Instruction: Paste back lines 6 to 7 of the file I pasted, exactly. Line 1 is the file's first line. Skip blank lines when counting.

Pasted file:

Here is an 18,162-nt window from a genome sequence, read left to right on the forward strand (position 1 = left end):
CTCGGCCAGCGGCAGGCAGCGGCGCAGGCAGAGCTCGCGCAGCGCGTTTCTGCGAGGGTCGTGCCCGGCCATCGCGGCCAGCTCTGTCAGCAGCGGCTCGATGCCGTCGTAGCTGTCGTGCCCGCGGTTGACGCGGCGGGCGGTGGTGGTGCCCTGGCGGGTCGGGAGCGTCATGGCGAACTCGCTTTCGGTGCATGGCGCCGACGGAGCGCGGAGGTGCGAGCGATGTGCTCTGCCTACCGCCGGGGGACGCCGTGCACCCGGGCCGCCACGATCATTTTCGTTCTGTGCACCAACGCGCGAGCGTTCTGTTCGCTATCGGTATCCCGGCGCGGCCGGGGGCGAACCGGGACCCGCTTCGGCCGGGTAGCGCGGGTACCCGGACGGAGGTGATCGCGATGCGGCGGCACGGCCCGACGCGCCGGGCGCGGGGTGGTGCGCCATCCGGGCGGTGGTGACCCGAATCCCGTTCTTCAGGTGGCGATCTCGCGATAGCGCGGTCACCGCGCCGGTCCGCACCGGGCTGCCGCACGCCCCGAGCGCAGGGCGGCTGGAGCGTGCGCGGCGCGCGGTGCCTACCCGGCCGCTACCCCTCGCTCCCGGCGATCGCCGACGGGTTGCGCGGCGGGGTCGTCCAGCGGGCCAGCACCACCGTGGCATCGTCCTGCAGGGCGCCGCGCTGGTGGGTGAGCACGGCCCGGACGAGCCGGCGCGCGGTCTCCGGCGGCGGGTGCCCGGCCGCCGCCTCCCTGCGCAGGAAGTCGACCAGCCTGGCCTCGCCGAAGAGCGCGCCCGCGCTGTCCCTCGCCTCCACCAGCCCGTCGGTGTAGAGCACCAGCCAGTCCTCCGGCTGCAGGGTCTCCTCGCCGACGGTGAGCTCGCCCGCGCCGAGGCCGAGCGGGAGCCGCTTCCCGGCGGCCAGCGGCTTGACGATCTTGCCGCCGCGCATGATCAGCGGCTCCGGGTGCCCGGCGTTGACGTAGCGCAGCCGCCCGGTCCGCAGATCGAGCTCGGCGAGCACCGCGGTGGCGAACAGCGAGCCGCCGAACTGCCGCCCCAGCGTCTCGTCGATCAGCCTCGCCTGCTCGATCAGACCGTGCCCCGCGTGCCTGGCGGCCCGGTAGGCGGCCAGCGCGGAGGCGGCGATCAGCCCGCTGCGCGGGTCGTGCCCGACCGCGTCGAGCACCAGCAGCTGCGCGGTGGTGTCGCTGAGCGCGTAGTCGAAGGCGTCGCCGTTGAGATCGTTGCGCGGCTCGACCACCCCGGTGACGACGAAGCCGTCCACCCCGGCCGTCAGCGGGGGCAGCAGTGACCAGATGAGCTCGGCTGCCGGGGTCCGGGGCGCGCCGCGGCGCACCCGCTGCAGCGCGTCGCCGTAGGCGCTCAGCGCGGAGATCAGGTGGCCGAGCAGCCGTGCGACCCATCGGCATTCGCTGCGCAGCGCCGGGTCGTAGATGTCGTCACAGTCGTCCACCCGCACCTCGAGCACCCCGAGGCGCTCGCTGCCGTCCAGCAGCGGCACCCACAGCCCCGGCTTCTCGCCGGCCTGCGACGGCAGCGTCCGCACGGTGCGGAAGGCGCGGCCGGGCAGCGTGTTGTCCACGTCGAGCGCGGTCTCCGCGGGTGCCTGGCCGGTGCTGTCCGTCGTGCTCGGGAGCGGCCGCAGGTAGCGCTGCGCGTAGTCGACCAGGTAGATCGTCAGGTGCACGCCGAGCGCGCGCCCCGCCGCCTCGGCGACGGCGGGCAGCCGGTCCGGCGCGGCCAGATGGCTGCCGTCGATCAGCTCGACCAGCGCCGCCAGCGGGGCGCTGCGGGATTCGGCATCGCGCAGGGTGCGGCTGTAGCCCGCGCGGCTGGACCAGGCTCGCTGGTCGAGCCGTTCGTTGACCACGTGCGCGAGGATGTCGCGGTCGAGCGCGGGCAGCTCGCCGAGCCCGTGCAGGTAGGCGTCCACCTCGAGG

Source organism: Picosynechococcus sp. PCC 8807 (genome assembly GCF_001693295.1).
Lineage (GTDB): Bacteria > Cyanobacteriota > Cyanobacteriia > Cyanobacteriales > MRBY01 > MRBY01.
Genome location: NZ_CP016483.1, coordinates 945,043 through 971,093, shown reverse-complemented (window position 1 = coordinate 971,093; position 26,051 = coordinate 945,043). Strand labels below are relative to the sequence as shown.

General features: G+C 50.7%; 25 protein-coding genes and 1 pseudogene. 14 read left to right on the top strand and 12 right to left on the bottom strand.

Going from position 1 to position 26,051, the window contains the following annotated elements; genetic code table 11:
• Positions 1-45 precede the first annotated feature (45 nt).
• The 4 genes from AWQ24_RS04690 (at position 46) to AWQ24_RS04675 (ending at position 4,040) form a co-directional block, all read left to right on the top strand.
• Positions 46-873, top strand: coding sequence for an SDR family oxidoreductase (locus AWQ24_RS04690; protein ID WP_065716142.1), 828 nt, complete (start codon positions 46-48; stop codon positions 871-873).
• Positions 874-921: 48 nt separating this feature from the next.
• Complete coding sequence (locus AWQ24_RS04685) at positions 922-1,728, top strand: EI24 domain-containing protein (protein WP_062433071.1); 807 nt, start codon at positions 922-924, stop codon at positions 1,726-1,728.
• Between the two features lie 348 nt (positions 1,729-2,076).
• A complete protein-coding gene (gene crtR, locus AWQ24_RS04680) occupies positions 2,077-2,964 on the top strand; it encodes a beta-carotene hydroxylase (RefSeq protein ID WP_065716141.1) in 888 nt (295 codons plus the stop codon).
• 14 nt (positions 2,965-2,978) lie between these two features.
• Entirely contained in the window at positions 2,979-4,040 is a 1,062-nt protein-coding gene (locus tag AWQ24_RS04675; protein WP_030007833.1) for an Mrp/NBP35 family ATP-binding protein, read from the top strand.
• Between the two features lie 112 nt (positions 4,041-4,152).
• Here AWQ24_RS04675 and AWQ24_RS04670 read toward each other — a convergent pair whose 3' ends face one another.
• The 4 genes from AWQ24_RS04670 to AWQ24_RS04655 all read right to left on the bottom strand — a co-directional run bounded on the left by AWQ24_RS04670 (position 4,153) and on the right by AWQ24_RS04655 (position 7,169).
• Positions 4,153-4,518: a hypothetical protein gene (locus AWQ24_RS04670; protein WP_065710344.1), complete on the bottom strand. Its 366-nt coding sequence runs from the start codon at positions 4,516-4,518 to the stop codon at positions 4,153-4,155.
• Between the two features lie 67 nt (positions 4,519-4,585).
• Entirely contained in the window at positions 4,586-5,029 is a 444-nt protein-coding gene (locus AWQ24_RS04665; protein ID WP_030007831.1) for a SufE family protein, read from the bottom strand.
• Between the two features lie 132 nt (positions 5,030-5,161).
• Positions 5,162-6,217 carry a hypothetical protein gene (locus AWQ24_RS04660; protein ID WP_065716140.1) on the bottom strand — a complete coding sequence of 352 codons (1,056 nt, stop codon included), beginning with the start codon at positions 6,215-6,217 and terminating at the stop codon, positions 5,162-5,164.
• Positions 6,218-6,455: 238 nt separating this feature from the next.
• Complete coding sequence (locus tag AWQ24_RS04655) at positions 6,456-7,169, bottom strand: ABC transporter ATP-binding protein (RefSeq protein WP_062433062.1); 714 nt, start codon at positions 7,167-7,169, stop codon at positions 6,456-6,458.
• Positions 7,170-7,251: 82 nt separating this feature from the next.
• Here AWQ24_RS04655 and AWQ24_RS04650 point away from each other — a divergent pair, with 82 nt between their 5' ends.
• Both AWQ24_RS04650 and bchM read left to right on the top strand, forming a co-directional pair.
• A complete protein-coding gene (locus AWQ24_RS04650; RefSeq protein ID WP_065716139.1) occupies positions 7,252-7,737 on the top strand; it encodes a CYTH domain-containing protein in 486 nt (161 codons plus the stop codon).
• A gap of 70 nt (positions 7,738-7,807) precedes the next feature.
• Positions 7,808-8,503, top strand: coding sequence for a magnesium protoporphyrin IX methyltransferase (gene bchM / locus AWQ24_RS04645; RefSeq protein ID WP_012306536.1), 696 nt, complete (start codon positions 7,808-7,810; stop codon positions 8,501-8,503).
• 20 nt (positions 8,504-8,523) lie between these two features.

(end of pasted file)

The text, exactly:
General features: G+C 50.7%; 25 protein-coding genes and 1 pseudogene. 14 read left to right on the top strand and 12 right to left on the bottom strand.

Going from position 1 to position 26,051, the window contains the following annotated elements; genetic code table 11: